SEATTLE – Washington State Convention Center (WSCC) executives, joined by State, County and City officials, hospitality leaders and members of the community, gathered at the construction site of the WSCC’s additional facility, Summit, for the official groundbreaking ceremony today.
Convention officials also announced the new names for both convention spaces. The existing facility will be called Arch – emulating that of the famous sky bridge and canopy arch that bridges the facility along Pike Street between Seventh Avenue and Eighth Avenue. The additional facility will be called Summit, an architectural design feature with a nod to Seattle’s geography and dramatic staircase in the design.
Summit seeks to build upon the strong growth and demand for Seattle’s convention business. In the past five years, Seattle has turned down more than 350 event proposals because dates were unavailable due to lack of space or timing constraints at the existing Arch building, costing the region more than $2.13 billion in potential economic benefit. When finished, the Summit building is expected to drive more than 400,000 new conventioneers to the city and generate more than $19 million dollars in tax revenue each year by bringing demand year-round to hotels, attractions, local restaurants and retailers, performing arts centers and cultural sites.
“The WSCC’s Summit building is one of the largest capital projects in downtown Seattle’s history and creates new opportunities to generate more economic impact for the region,” Washington State Convention Center President & CEO Jeff Blosser said. “This additional facility is a game changer for our ability to give meeting planners additional dates and space with the opportunity to book their events in Seattle. We look forward to the opening in 2022.”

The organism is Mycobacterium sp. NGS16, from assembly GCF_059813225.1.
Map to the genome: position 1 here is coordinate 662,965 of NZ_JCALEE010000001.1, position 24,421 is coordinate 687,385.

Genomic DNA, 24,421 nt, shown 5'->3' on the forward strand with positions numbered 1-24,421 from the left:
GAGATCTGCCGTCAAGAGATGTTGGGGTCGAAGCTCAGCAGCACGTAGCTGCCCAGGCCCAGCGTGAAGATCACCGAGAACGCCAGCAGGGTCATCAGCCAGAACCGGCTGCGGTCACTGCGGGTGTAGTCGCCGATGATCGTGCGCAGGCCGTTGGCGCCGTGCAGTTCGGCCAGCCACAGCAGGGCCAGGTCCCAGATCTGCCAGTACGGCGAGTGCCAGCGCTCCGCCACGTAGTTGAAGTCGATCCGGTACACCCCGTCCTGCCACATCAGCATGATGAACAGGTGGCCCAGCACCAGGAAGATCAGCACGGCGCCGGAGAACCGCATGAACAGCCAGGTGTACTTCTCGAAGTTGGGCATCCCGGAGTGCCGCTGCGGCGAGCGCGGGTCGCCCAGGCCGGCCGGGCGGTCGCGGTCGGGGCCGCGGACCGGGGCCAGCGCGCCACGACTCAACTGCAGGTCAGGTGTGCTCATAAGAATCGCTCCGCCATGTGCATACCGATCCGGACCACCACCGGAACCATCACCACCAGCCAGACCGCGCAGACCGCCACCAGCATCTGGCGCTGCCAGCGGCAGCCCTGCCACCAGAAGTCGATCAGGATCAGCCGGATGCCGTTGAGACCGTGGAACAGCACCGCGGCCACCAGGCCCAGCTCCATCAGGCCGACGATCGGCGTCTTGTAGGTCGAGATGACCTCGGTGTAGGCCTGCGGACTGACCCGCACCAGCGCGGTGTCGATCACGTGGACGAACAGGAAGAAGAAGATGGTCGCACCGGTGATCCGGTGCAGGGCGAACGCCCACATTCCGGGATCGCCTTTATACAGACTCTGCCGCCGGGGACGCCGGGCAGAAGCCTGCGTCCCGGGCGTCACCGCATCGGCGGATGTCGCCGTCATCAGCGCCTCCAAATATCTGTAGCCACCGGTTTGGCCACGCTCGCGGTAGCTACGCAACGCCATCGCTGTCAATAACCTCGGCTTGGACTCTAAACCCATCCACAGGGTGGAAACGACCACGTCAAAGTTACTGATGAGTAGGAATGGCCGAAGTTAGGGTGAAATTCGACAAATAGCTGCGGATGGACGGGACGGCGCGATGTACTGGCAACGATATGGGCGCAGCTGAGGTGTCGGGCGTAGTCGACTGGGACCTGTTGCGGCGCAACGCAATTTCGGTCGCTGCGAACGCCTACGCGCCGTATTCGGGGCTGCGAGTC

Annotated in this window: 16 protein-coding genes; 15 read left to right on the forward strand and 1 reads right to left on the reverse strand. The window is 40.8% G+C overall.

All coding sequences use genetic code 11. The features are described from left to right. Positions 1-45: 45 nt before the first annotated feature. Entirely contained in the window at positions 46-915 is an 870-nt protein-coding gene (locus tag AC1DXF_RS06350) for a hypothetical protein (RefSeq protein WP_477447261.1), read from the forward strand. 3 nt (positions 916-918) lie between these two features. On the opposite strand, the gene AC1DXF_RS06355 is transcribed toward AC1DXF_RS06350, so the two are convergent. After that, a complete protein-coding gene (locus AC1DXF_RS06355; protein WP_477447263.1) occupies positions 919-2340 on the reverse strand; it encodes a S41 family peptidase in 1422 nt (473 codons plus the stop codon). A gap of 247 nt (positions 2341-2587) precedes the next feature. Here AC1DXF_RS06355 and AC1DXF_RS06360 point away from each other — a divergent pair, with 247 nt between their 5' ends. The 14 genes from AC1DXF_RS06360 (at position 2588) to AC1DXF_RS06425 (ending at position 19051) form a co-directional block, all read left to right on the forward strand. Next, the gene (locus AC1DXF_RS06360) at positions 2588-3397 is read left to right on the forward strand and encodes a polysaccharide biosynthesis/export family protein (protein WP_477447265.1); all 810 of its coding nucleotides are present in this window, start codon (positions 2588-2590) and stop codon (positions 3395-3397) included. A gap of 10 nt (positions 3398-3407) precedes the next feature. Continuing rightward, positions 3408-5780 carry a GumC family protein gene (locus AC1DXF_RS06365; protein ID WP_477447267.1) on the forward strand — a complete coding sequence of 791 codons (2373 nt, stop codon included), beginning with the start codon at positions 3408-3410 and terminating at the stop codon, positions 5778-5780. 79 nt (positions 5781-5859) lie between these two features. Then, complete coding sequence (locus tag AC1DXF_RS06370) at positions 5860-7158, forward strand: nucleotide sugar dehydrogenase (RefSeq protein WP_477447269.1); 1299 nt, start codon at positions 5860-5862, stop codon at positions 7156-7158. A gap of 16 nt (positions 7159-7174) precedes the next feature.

“Meetings mean business in Washington and our Convention Center’s Arch and Summit buildings are an economic catalyst for Seattle as we now have the ability to fulfill excess demand for meeting space in our city,” Visit Seattle President & CEO Tom Norwalk said. “Thoughtfully designed and centered in the heart of our downtown, both buildings will provide an atmosphere that foster future innovation.”
The project will be funded without additional city, county or state taxes, with leaders opting to issue a bond and finance the project with existing taxes garnered from hotel room occupancy charges.
“The addition of this convention center represents Washington’s ongoing commitment to international engagement,” Washington State Department of Commerce Director Brian Bonlender said. “This is a ‘welcome’ sign to the rest of the world. Washington is open for businesses. We want people to come here from every corner of the earth and exchange ideas, work together to conquer challenges, create business relationships and explore all that Washington has to offer.”
“Tourism and business travel are essential, growing components of our regional economy, and this expansion – a long time coming – will create jobs and business activity for decades to come,” King County Executive Dow Constantine said. “It took a lot of work to reach the Summit, but when this new landmark opens its doors, our hospitality industry will reach new heights.”
Construction of the facility will result in as many as 6,000 union positions during the next three years and after its opening, Summit is estimated to create 3,900 new, permanent jobs across the region.